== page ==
The baymen who keep pound traps near our house in Amagansett have begun taking off the nets and pulling up the stakes. It seems early for trap fishing season to end, and I am wistful about it.
Signs of the coming change of season come too soon for my taste. Along the beach, shorebirds working their way south have been around for a few weeks already. I think of the summer things I haven’t done and make a note to get on with them.
Among these are whitebait fries, with silversides seined freshly from the water and cooked on the beach. It is something of a tradition that I picked up from my father, who wisely observed that the best place to drop seafood into a seething pot of cooking oil was outdoors.
Last year I did not organize a fish fry because the mosquitoes were the worst I could recall. So far, the July and August onslaught has been minimal. Even the extra-annoying greenhead horse flies are down in number. So, no excuse there.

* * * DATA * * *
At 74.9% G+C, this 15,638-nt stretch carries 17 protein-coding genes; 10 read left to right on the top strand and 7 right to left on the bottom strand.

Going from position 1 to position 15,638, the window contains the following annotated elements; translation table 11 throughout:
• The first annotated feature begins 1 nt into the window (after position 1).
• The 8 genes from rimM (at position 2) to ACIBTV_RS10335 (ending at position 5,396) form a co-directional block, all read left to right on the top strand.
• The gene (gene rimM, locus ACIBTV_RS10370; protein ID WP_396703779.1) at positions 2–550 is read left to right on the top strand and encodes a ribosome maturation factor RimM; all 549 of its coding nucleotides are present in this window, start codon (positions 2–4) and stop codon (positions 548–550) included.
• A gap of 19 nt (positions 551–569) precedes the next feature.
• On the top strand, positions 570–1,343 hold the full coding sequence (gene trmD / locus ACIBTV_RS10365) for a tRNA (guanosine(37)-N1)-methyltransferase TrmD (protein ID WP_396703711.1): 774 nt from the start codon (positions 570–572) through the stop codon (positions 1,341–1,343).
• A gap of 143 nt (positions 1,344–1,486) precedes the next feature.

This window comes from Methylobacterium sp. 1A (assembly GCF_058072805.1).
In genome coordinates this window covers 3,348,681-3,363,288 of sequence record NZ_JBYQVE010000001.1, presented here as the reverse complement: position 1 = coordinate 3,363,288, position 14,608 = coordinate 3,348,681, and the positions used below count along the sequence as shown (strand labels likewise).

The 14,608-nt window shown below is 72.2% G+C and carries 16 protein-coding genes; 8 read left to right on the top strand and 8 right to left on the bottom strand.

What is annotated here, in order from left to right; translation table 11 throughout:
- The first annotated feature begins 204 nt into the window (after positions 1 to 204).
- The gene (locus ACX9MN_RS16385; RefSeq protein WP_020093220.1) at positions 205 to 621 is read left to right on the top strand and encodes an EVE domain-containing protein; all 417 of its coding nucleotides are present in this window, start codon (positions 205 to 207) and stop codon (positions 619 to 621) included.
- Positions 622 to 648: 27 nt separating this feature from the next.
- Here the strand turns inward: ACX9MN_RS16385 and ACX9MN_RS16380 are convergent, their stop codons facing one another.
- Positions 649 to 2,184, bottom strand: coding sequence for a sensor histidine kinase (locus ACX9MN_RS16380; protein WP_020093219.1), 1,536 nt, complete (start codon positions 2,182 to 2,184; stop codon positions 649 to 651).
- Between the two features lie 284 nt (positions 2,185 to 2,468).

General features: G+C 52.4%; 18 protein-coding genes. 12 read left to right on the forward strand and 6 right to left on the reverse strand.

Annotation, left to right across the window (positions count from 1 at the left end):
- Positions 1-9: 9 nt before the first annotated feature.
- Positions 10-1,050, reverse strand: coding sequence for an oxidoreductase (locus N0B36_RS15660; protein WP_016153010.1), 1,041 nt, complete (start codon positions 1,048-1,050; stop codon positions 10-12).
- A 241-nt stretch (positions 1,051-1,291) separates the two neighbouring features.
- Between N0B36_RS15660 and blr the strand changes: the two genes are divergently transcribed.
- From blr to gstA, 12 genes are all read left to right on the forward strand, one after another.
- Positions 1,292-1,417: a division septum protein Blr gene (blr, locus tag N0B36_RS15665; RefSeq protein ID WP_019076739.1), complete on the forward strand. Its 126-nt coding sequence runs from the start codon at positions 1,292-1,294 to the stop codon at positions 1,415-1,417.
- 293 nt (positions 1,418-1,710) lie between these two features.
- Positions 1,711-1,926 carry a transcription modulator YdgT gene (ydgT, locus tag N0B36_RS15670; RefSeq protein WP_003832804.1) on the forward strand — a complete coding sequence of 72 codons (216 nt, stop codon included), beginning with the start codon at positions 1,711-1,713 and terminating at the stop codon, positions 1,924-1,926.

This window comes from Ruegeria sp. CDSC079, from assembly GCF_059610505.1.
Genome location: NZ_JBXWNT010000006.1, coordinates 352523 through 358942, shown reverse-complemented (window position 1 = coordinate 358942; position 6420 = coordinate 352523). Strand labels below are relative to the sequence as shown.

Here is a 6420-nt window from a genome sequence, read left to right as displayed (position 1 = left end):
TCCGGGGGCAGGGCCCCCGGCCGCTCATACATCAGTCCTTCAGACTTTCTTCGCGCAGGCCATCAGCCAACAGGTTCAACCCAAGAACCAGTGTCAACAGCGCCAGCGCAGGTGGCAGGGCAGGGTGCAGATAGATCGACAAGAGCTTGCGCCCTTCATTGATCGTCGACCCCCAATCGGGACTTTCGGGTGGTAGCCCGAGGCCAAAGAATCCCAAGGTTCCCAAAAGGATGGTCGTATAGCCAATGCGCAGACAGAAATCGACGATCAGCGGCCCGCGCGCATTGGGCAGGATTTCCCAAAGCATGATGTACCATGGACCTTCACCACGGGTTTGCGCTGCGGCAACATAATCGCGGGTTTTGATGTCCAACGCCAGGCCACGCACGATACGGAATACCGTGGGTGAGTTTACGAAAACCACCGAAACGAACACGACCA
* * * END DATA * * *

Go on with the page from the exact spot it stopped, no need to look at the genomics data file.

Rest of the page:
Instead I can make excuses about how busy I am or that I have been hobbling around with a sore foot for almost a month. I was playing catch with my 11-year-old, Ellis, about waist-deep in the bay, when, diving to get the ball, my toes bent back on a rock. It is always something, I suppose. I have been tending to my boat, and we have had houseguests nearly continuously since school let out. Still, it would be a shame not to carry on with at least one fish fry for a second year in a row.
It is not that they are complex to pull off. The kids seine up a few buckets-worth of fish from the shallows. I get the oil heating on a Coleman camp stove set on an old door placed on sawhorses. We dredge the fish whole in cornmeal and drop them in batches in the oil. It doesn’t matter what sort of small fish we cook; sand eels are delicious, and baby menhaden aren’t bad. We have even tried sandcrabs, which taste a bit like lobster once you get past the crunch. Then sunset comes and we pack it all up.
In the morning, before we get up, the seagulls have found the last crumbs of cornmeal and cleaned the sand. I go down to the beach and pick up any loose bottles or cups. Other than the splatter on the old door, there is little trace of the night before.
Foot ache or not, I really should get on with it, I think. Summer’s rushing to an end, after all.